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National Non-Fiction Day

According to the latest education report from the Organisation for Economic Cooperation and Development (OECD), our young adults have among the lowest literacy rates of any country in the modern industrialised world. England came 22nd out of the 24 countries surveyed.

What is going on? It seems that for at least a generation all significant attempts by government and educationalists to nurture a love of reading among younger people have failed.

Recently I was asked to speak at the Federation of Children’s Book Groups’ annual conference, at Bradfield College near Reading. This august organisation is dedicated to instilling a love of reading in young people. The gathering, now in its 20th year, was packed with teachers and book lovers.

“How wonderfully refreshing to have a non-fiction author speaking,” said one delegate after I had given my 60-minute romp through the history of the world, with one of my giant Wallbook timeline as a backdrop.

Why, I wondered, should being a “non-fiction” author be such a big deal? After all, stories about the real world are so much more amazing than any number of fantasies you can dream up. If you love truly amazing stories, then non-fiction is the place for you – and most children I speak to agree.

Facts, encyclopedias, maps, how things work, explorers, books about nature, superheroes and villains from the past – this is the stuff that really sets off fireworks in many young brains. World records, bloody wars, space travel, the Titanic… to many youngsters these stories are no less incredible than tales of Harry Potter or Spider-Man.

As adults we forget that to the young mind reality is often far more magical than fiction. It’s only as we grow older that social conventions condition us to think that the world around us is “normal”. Far from it.

Take the birth of a child – it is a stunningly extraordinary occurrence. To any rational mind, the self-assembling mechanics of foetal embryological development defy comprehension. And just because a new baby is born on average 370,000 times worldwide every day doesn’t make it ordinary.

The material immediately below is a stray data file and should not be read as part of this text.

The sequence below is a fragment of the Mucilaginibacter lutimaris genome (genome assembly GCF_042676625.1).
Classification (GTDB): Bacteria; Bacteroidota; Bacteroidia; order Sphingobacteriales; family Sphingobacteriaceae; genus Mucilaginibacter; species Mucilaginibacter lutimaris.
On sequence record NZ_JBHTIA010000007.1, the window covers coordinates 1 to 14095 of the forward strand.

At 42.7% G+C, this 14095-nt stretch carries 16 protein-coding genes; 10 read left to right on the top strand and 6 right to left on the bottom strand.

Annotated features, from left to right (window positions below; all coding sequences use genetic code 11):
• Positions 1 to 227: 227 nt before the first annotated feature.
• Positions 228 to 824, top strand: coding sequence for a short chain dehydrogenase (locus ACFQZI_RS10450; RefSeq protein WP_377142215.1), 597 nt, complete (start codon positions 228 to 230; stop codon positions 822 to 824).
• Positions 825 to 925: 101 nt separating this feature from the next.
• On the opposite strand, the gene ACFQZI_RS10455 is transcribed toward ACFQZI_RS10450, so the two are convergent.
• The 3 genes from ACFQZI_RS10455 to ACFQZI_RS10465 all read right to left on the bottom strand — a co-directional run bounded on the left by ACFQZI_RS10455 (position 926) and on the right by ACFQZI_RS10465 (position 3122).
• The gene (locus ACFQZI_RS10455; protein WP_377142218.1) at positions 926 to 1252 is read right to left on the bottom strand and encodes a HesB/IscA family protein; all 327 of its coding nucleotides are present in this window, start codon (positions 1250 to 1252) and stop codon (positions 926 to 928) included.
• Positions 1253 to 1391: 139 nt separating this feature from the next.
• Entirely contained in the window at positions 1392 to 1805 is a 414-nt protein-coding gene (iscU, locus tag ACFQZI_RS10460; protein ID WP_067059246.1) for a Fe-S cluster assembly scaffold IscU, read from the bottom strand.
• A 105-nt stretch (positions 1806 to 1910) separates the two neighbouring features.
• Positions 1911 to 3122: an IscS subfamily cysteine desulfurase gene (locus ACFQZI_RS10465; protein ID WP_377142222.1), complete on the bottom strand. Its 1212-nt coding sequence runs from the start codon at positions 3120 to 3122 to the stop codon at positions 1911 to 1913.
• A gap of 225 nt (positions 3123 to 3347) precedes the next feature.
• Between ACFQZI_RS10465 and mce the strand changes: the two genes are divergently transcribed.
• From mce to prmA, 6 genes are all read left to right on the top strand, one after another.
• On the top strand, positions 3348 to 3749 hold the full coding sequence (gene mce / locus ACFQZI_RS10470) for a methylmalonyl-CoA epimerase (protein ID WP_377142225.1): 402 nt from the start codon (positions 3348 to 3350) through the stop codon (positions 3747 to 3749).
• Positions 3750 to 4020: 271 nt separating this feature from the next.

Frequency should never undermine wonder. In fact, to a curious young mind the more often something amazing happens, the more extraordinary it is. I recall visiting the Picasso museum in Barcelona with my wife and two young children when we were on our travels in a camper van around Europe. One display board explained how it was this great artist’s adult ambition to learn once again how to paint like a child. I remember how powerfully I was moved by his attempt to rediscover a sense of wonder about the everyday world. His paintings now seem to make so much more sense.For most grown-ups the world around us has long since become mundane, and fascination for fact is substituted by an addiction to fiction – as is shown by the difference in sales each week between fiction and non-fiction titles.As I left after the talk at Bradfield, that woman’s voice kept reverberating around my mind. Why did she say it was such a novelty having a non-fiction author give a talk at a conference on reading and children’s books?

Then the penny dropped. Almost without exception, the books that are used to promote literacy in schools are popular reading schemes based on a diet of fictional stories, graded into levels that can easily be monitored and measured.

Using the same set of books for every child means they can be measured against each other – ideal for an adult-centred approach to assessing performance in schools.

Now put yourself in the mind of a reluctant child who is being taught to read via such a scheme. The question most likely to be going through their mind will be this: why are these adult bullies forcing me to learn how to read something that I am not interested in anyway? What’s the point when I want to be outside playing with my friends?

And if the educating adult were being brutally honest, I suspect the answer may well be this: “Because it's my job. Because I want to help you succeed in life. Because it’s my responsibility to help you pass your tests (which means I will be praised by your parents and the head teacher and the school will look good in its league tables…)”

But all is not lost. Today, schools throughout the UK will have the chance to celebrate National Non-Fiction Day, now in its third year – an initiative organised by the Federation of Children’s Book Groups.

Now imagine a child who happens to have a fascination with space travel. The teacher asks him — or her — to find a book from the library that he finds interesting. He chooses one about the true story of the astronauts who failed to reach the moon on Apollo 13, and only just managed to return to Earth in what remained of their spaceship after parts of it had exploded.

Now, the child is taking a book he wants to read because he is following his own curiosity about something he is already interested in. And the best way for him to find out more is to learn how to read.

When and where they will learn to read doesn’t much matter. It is far more important to ensure that we do not diminish their built-in lightbulb of fascination for the world around them by forcing them into senseless reading schemes, many of which have little natural context, meaning or purpose to a young spongy mind.


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